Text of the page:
A recent series of photographs by German artist Menno Aden documents interior spaces from a light bulb’s point of view. The photographs are disorienting and strange in their flattened two-dimensionality – enough to give viewers vertigo. The dizzying perspective and composed symmetry results from stitching together multiple shots taken with a camera mounted on the ceiling.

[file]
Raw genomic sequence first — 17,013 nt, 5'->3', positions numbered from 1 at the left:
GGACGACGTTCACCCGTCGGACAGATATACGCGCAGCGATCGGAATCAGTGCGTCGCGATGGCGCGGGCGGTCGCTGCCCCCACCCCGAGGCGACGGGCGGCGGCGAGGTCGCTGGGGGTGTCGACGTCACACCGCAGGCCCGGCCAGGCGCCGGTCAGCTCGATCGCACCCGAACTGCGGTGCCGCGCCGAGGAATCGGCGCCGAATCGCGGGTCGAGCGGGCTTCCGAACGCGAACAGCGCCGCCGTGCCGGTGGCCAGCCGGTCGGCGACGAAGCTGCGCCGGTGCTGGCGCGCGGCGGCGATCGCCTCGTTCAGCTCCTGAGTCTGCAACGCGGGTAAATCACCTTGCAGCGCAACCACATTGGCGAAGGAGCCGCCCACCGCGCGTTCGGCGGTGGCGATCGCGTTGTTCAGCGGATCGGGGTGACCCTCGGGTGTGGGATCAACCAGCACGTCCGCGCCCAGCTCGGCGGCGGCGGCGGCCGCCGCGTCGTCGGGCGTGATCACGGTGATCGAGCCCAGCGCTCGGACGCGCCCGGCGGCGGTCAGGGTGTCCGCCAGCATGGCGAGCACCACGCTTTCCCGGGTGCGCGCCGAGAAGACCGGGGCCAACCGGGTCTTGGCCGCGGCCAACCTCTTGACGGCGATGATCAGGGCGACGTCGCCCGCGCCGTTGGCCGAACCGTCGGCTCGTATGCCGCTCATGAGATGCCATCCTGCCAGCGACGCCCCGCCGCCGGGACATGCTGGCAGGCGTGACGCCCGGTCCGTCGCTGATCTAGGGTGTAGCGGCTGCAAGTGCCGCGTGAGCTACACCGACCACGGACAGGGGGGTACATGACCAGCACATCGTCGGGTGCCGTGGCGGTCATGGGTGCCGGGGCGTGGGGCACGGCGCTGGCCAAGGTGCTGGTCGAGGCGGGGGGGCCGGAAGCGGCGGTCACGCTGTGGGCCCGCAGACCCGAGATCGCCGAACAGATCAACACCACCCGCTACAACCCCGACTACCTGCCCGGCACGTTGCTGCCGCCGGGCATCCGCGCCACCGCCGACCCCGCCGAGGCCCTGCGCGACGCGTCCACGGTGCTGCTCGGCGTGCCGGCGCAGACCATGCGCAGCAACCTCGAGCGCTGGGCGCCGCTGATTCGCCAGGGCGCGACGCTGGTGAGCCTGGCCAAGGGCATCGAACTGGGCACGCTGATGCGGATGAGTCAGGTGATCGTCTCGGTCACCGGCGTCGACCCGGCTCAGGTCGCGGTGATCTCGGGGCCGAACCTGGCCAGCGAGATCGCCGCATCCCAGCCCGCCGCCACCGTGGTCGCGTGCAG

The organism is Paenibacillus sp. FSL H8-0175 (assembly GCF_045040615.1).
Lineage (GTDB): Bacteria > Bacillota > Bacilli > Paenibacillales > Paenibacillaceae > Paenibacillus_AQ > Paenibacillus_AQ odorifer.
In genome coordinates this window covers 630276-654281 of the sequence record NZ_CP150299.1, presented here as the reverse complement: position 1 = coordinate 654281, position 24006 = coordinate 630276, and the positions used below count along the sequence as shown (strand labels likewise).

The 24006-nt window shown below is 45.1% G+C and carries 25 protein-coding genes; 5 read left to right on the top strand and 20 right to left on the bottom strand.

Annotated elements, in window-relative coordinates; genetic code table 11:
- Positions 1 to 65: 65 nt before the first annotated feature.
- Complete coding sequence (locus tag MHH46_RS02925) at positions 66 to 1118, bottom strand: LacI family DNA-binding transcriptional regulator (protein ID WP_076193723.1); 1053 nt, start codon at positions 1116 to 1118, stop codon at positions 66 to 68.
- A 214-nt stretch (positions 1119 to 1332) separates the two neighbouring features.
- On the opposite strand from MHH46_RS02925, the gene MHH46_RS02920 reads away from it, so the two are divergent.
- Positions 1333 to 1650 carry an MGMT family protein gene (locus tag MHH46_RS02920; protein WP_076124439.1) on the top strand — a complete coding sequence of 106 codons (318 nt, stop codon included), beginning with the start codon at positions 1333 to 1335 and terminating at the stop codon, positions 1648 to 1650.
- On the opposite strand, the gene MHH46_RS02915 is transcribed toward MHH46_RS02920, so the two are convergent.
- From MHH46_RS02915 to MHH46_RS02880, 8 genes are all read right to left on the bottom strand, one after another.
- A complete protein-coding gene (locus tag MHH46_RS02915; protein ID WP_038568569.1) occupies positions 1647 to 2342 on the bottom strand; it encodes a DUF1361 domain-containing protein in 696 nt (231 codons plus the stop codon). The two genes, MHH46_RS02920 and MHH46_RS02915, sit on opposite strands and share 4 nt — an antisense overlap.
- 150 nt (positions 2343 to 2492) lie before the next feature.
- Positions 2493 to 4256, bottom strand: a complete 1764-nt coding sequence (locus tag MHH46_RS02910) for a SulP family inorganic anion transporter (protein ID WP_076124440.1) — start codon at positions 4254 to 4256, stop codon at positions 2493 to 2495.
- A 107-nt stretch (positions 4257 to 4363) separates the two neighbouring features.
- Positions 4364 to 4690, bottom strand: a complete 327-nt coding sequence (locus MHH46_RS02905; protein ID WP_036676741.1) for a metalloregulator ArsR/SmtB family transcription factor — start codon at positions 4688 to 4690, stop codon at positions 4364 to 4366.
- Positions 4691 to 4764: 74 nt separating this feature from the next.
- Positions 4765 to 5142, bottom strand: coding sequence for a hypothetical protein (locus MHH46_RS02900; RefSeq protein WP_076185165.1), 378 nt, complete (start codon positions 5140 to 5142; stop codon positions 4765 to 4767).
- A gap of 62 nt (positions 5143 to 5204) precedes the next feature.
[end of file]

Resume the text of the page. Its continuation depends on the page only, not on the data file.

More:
Though Aden shoots familiar, personal spaces – a corner deli, a shoe store, someone’s actual bedroom – they become depersonalized, even sterile through his lens. A statement on Aden’s website likens his photography to surveillance footage. As our technological footprints become denser and easier to track, Aden’s photographs are a nauseatingly creepy window into what invasion of privacy looks like. Viewers are invited to peer into a stranger’s bedroom for as long as they can stomach.